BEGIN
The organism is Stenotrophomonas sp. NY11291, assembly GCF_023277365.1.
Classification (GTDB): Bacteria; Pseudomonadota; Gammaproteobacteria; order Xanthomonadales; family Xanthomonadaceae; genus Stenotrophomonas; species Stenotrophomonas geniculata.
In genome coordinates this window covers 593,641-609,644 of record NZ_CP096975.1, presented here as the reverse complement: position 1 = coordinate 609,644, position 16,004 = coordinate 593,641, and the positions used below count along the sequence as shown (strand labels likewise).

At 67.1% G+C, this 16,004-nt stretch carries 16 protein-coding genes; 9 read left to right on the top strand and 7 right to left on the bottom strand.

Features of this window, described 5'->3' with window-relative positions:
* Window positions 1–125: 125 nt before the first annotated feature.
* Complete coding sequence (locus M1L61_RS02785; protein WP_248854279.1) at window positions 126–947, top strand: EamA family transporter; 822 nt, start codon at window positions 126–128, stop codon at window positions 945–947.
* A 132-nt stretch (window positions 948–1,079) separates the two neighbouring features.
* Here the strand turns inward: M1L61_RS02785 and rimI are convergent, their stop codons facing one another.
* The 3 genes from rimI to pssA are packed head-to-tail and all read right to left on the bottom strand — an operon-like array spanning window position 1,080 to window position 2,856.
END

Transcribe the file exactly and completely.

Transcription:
The organism is Stenotrophomonas sp. NY11291, assembly GCF_023277365.1.
Classification (GTDB): Bacteria; Pseudomonadota; Gammaproteobacteria; order Xanthomonadales; family Xanthomonadaceae; genus Stenotrophomonas; species Stenotrophomonas geniculata.
In genome coordinates this window covers 593,641-609,644 of record NZ_CP096975.1, presented here as the reverse complement: position 1 = coordinate 609,644, position 16,004 = coordinate 593,641, and the positions used below count along the sequence as shown (strand labels likewise).

At 67.1% G+C, this 16,004-nt stretch carries 16 protein-coding genes; 9 read left to right on the top strand and 7 right to left on the bottom strand.

Features of this window, described 5'->3' with window-relative positions:
* Window positions 1–125: 125 nt before the first annotated feature.
* Complete coding sequence (locus M1L61_RS02785; protein WP_248854279.1) at window positions 126–947, top strand: EamA family transporter; 822 nt, start codon at window positions 126–128, stop codon at window positions 945–947.
* A 132-nt stretch (window positions 948–1,079) separates the two neighbouring features.
* Here the strand turns inward: M1L61_RS02785 and rimI are convergent, their stop codons facing one another.
* The 3 genes from rimI to pssA are packed head-to-tail and all read right to left on the bottom strand — an operon-like array spanning window position 1,080 to window position 2,856.